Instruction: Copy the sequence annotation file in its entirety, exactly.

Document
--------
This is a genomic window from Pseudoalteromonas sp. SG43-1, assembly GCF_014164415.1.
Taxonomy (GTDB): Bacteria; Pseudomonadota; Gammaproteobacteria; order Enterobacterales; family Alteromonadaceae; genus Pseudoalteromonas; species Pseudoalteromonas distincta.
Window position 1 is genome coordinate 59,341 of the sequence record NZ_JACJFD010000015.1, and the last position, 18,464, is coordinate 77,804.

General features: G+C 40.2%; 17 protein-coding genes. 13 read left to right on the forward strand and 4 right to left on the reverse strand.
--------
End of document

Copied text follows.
This is a genomic window from Pseudoalteromonas sp. SG43-1, assembly GCF_014164415.1.
Taxonomy (GTDB): Bacteria; Pseudomonadota; Gammaproteobacteria; order Enterobacterales; family Alteromonadaceae; genus Pseudoalteromonas; species Pseudoalteromonas distincta.
Window position 1 is genome coordinate 59,341 of the sequence record NZ_JACJFD010000015.1, and the last position, 18,464, is coordinate 77,804.

General features: G+C 40.2%; 17 protein-coding genes. 13 read left to right on the forward strand and 4 right to left on the reverse strand.